Canada is giving South Africa’s visiting firefighters a surprise pay raise

Canada called in, and paid, firefighting reinforcements.
Canada called in, and paid, firefighting reinforcements.
Image: Reuters/Mark Blinch
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Nearly 300 South African firefighters arrived in Alberta, Canada this week to help quell wildfires that have destroyed entire neighborhoods and forced Fort McMurray’s population of nearly 90,000 to flee.

And now they’ve just got a surprise pay raise.

The South Africans are part of the Working on Fire program, a government funded initiative that recruits young people from impoverished neighborhoods and trains them as firefighters. The program has already trained more than 5,000 men and women. The team, made up of 301 firefighters and managers, were just happy to visit Canada.

A smaller team of firefighters worked in Alberta and British Columbia last year and earned $1500 each. The amount seemed more than fair considering that is more than 10 times what they would earn at home, according to Canada’s Globe and Mail newspaper.

But they’re in Canada, where wildfire crews make $21 to $26 an hour on 12-hour shifts, with overtime. The Canadian Interagency Forest Fire Centre, concerned with the rate the South Africans received in 2015, decided to bump their salaries up to par with other crews.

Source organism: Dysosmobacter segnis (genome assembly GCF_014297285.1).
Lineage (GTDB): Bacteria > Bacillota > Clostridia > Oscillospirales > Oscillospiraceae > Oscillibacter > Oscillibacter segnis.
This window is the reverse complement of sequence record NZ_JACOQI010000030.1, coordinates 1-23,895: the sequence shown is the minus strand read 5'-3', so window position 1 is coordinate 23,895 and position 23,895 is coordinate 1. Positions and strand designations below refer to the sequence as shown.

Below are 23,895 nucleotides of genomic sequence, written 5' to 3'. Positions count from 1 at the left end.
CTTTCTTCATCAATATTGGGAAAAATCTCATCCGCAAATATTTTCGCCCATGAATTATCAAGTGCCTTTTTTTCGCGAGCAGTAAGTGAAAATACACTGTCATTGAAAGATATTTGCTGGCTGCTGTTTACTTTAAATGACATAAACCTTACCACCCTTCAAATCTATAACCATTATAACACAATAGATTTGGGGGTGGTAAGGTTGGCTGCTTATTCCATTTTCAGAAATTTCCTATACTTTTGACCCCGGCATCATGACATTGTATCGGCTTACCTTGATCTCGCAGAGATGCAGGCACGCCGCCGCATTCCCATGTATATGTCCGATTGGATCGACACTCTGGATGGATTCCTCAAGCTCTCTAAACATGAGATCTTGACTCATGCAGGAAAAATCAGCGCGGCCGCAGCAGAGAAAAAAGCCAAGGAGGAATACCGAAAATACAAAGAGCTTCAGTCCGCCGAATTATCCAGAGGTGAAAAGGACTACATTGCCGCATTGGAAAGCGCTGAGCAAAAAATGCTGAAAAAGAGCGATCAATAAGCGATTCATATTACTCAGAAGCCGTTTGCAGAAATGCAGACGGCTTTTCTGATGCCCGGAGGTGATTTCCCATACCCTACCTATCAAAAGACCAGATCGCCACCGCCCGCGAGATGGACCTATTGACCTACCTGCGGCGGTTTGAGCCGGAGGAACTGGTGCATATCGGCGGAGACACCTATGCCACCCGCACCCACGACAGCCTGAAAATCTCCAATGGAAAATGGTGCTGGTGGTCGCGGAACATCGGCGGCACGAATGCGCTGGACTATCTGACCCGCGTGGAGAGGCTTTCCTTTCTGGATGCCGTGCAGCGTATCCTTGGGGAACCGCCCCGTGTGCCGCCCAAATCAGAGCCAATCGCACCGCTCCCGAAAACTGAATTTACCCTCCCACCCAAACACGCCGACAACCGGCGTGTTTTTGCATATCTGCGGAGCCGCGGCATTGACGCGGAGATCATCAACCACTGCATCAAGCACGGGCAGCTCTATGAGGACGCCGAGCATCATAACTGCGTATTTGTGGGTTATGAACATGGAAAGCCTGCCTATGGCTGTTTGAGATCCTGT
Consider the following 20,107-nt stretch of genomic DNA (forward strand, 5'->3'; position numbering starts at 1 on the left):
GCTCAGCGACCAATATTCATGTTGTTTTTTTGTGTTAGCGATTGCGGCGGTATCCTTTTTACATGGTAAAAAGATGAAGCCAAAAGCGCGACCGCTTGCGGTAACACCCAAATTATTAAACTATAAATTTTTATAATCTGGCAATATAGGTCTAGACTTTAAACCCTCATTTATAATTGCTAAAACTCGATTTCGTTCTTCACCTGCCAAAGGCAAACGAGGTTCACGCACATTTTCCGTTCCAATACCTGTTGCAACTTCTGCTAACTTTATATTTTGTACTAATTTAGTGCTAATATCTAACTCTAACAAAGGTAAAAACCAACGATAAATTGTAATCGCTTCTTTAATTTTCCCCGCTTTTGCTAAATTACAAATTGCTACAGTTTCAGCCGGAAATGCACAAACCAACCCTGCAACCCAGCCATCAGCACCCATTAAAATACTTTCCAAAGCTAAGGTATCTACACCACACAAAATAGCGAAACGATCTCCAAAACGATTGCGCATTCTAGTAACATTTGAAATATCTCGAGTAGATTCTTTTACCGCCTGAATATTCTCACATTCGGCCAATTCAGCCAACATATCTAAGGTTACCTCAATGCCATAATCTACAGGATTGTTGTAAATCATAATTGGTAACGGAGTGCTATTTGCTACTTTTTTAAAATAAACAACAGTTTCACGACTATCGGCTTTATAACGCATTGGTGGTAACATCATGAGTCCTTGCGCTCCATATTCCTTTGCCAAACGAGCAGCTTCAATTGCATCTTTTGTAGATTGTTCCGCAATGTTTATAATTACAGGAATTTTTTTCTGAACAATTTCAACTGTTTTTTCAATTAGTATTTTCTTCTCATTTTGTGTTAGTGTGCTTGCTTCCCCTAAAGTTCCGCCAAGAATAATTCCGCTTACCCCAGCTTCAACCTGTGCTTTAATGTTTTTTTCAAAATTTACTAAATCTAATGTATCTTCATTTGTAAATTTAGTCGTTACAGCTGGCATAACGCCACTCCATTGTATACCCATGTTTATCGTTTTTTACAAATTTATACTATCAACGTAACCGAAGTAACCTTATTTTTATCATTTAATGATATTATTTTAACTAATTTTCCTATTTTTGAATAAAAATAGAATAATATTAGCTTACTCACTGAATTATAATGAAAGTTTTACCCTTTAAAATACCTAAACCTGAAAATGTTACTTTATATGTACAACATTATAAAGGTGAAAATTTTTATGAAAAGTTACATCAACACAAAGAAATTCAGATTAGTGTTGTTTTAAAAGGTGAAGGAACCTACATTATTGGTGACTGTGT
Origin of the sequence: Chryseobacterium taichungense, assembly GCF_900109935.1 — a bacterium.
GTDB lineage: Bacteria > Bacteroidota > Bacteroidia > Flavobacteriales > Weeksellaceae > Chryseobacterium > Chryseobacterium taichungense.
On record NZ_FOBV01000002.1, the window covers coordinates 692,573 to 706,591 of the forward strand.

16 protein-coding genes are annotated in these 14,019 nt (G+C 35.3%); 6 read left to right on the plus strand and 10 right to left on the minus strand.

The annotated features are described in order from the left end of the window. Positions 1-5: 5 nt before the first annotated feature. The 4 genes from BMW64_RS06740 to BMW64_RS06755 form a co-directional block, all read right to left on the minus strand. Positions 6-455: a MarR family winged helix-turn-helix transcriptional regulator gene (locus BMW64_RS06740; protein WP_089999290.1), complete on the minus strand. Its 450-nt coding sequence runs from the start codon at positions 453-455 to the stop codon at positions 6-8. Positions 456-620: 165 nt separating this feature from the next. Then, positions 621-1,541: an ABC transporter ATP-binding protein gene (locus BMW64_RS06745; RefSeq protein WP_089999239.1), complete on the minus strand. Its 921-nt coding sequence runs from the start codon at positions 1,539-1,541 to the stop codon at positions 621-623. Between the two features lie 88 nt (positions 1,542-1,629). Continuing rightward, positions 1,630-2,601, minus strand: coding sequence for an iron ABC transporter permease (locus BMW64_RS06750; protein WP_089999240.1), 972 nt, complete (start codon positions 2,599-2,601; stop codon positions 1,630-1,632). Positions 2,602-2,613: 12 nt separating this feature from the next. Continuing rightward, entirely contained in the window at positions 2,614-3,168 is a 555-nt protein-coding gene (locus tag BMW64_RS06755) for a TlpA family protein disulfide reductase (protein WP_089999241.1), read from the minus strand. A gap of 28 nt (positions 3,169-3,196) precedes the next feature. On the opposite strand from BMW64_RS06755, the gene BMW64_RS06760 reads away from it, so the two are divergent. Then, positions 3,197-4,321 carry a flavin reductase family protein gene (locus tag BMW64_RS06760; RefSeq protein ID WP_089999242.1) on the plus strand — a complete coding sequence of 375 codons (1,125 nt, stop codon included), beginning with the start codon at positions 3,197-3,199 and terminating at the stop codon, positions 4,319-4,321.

“It opened our eyes,” Llewellyn Pillay, managing director of Working on Fire, told the Globe and Mail. “It’s a much more ethical way of doing it. It’s the right way to operate, morally. We had never thought about it—we were just happy to have the chance to go to Canada. Now we realize we can’t assume that South Africa’s rates are at parity.”

If the South Africans were excited to be in Canada before, they should be ecstatic by the news of a raise. On arriving at the Edmonton International Airport early on Monday morning, the South Africans returned a warm Canadian welcome with an impromptu song-and-dance special.

The wildfire in Canada’s oil and gas region has burned for nearly a month. Canadian officials called in reinforcements of about 1,000 additional firefighters, including from the United States, to join the 1,200 already on the ground.